Now, though, the sun has been up for a half-hour or so before I have to leave. For those of us this far north, it's putting a spring in our step to have the increased daylight hours, because it's really hard on all of us in wintertime to leave for work in the morning in pitch blackness at 8am, and return home at 4:30 and it's almost dark already. Having sunshine for more of our waking hours makes such a nice difference! It's no longer the dead of winter! YAY!
With spring almost here, it's time to do a bit of housekeeping in our yards. It's the perfect time of year to have a walk around the yard to inspect trees & shrubs, while they're still bald. It makes it a lot easier to see the branches -- which leads to what I'm going to talk about....
The dreaded Black Knot.
Also known as Cat Crap on a Stick -- because that's exactly what it looks like.
Black Knot affects the following trees or shrubs -- if you have any of them, be on the lookout now, before they start to leaf out. It's better, also to get those pruners out & snip the infected branches off, before the sap starts flowing in spring.
- Flowering Almond
- Wild Plum
- Flowering Plum
- Mongolian Cherry
- Japanese Plum
- Nanking Cherry
- Korean Cherry
- Choke Cherry
- Sour Cherry
- Pin Cherry
- Prunus hybrids
This page on the County of Strathcona website has some great info, as well as phone numbers you can call if you need more info or if you have tried & tried to educate neighbours on how they need to manage it and you're being ignored, they will go out to talk to the people & be a bit pushier about getting a handle on it.
If you have a tree with black knot, you will need some good, sharp pruners. If some of the branches are waaaayyyyy up, you'll need telescoping pruners. You'll also need a bucket large enough to dip the blades of the pruners into it after each & every cut you make, to prevent spreading the spores into uninfected areas. Pour some water & bleach -- 75% water & 25% bleach; measure both if you have to, in order to ensure that there is enough bleach to kill spores on the blades. If there isn't enough bleach in the water, it won't do anything to the sprores and you'll just be spreading them around, which you don't want!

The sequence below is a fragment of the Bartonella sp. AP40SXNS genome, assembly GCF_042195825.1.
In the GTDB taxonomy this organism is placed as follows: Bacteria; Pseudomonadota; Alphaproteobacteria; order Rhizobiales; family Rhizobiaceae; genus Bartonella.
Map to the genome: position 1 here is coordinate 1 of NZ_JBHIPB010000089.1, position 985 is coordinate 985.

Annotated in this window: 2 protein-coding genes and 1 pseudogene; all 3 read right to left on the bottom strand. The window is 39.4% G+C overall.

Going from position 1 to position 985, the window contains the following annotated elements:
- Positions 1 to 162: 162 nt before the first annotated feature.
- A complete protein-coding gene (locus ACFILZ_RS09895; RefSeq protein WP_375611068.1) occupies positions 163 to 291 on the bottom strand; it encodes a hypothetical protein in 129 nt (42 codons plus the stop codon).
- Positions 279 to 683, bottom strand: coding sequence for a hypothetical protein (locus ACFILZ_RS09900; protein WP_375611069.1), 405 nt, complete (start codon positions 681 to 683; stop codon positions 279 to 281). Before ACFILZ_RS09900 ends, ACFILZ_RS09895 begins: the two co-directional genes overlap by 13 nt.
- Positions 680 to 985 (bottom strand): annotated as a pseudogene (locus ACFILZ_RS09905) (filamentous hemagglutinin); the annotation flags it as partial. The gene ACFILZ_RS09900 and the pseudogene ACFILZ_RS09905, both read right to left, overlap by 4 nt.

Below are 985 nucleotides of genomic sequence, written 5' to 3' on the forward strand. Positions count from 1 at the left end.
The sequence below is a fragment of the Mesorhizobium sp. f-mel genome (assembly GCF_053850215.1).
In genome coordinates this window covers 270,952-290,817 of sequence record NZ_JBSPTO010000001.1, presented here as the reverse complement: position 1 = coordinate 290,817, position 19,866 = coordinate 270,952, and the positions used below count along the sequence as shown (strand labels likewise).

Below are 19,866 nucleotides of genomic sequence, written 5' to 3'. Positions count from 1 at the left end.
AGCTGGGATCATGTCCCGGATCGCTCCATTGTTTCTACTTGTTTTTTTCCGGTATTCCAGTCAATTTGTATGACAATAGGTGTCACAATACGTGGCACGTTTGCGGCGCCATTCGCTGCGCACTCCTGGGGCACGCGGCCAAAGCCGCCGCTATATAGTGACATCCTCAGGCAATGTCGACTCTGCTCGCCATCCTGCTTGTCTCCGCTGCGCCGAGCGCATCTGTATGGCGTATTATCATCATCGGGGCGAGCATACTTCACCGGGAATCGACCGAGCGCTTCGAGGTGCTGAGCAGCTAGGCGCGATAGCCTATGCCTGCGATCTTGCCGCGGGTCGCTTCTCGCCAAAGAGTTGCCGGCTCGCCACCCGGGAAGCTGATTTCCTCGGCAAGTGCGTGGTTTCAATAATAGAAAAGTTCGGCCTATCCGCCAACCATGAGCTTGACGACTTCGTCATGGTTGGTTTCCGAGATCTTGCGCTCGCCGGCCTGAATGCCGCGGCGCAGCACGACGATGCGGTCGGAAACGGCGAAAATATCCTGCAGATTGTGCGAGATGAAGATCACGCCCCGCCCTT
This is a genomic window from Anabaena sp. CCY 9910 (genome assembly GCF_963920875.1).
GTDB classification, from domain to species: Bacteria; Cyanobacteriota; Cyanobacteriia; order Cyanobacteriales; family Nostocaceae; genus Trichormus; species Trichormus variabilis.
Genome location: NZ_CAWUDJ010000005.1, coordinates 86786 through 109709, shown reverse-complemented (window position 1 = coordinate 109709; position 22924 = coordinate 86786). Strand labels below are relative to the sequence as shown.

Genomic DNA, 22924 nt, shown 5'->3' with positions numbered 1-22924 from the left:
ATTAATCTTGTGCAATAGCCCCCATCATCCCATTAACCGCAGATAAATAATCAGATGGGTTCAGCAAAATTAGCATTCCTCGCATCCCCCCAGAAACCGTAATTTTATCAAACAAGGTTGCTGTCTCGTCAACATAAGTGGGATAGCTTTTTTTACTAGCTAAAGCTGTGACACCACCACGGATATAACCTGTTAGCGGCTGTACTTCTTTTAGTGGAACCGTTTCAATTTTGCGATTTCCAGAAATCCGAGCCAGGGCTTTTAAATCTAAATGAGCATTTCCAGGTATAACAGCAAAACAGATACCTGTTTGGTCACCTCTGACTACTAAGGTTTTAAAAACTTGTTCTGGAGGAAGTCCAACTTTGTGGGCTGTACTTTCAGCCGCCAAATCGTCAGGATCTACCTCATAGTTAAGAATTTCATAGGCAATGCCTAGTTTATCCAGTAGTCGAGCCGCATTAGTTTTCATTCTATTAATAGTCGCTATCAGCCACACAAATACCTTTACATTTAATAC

If you don't have any pruners right now, Dollarama usually stocks some decent ones for only about $3. No matter what pruners you have, be sure that you dry the blades & the hinge completely before you put them away! It's also a good idea to oil the hinge as well, because the bleaching & cleaning will probably remove the hinge oil, so the hinge will get stiff & difficult to open or close them. If you take care of your pruners, they will last a long time.
When you're done trimming off the affected branches, use your pruners to chop them small enough to fit in a black garbage bag. Seal the bag and place it in your black garbage bin for pickup. I always attach a note to the bag itself, stating "Black Knot infected branches - MUST go to landfill" because my municipality has a waste management system that requires organic matter to go into a green bin for composting, BUT black knot survives the composting process, and will just spread the disease further if the compost stream is contaminated with Black Knot spores. DO NOT compost any part of the tree, including leaves, in your own compost bin! Get rid of them & be sure that your pruners are sterilized & fully dry before you put them away.
I hope that this post is helpful to those of you with Mayday trees or plums or cherries. I haven't got any of them in my own yard, because a neighbour's Mayday tree is terribly infected with Black Knot & it overhangs into my yard. I prune off whatever infected parts I can reach, but it's a losing battle, unfortunately.
If you have any tips or tricks to deal with this disease, I'd love to hear it so I can' add it to this post. If you have any questions, I'd be happy to help out.
See you in the next post!